The CPRA added a new definition in the amendment for sensitive personal information, which, per the Office of the Attorney General, “is a specific subset of personal information that includes certain government identifiers (such as social security numbers); an account log-in, financial account, debit card, or credit card number with any required security code, password, or credentials allowing access to an account; precise geolocation; contents of mail, email, and text messages; genetic data; biometric information processed to identify a consumer; information concerning a consumer’s health, sex life, or sexual orientation; or information about racial or ethnic origin, religious or philosophical beliefs, or union membership. Consumers have the right to also limit a business’s use and disclosure of their sensitive personal information.” The new CPRA definition can be interpreted as a nod to the General Data Protection Regulation (GDPR) in Europe.


As noted, Jan. 1, 2023, was the date when all of the CPRA’s amendments to the CCPA went into effect. This was also the date that businesses were required to comply with the whole statute (CPRA and CCPA). With that understanding, the CPRA includes a provision that delayed enforcement until July 1, 2023. This enforcement date gave businesses some leeway to get their data ducks in a row to adhere to the new amendments of the CCPA. As of this writing, the CPPA now has the authority to enforce the CCPA, as amended. Therefore, businesses could face some significant penalties for noncompliance with the CPRA. Section 1798.155 of the CCPA, Administrative Enforcement, highlights the following potential fines:

  • A business, services provider, contractor, or other person in violation could be liable for an administrative fine not exceeding $2,500 for each violation, or
  • A $7,500 fine for each violation that is either intentional or involves children


The CPRA amendments bring additional privacy protections to the residents of California. Enforcement is in full effect, and it’s just a matter of time before we see what case examples the CPPA brings forward.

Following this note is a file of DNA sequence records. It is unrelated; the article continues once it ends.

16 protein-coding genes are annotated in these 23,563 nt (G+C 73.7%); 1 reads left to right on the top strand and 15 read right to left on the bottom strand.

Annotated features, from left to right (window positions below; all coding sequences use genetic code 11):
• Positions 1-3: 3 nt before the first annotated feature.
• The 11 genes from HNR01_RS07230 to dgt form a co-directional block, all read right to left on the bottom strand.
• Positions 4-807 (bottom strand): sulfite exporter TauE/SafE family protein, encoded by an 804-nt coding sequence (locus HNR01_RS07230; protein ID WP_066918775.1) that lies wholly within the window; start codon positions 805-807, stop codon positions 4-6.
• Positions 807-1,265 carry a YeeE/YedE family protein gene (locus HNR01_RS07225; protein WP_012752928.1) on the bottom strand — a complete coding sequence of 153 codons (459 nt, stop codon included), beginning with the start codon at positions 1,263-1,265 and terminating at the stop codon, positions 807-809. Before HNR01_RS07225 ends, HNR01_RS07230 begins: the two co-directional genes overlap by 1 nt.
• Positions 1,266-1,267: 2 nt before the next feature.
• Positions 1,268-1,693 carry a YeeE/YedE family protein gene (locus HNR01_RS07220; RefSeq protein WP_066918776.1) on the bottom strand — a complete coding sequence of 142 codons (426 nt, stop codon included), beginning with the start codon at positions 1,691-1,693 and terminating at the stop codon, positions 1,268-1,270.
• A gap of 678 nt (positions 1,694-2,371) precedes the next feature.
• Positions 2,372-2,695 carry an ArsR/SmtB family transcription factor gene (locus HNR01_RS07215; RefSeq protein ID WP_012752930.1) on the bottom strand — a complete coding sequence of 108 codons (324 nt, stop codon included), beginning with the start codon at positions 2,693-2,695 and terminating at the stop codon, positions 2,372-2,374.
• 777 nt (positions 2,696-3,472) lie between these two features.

With so many acronyms presented in this article, this table will help define the relationship among the CCPA, CPRA, and CPPA.

AcronymWhat It Stands ForYear PassedBeginningsIntentEffective Date
CCPACalifornia Consumer Privacy Act2018California State Law (legislative)Enhance privacy rights and consumer protection for California residentsJan. 1, 2020
CPRACalifornia Privacy Rights Act2020California State Referendum (voter/ballot initiative, Proposition 24)Amends the CCPA to provide additional protections and address gapsJan. 1, 2023
CPPACalifornia Privacy Protection AgencyN/ACalifornia State Referendum (voter/ballot initiative)Creation of a five-member agency to administer and enforce California’s privacy actJan. 1, 2023 (enforcement started July 1, 2023)

Kelly LeBlanc is a knowledge management specialist at FireOak Strategies, where she specializes in OA, open data, data management, geographic information systems (GISs), and data/information governance issues. Prior to joining FireOak, LeBlanc was with the Digital Initiatives Unit at the University of Alberta, where she worked with GISs, metadata, and spatial and research data. She served in various municipal planning and development capacities working with GISs, municipal law, planning/zoning regulations, and resource management. LeBlanc holds an M.L.I.S. from the University of Alberta and a master of letters from the University of Glasgow.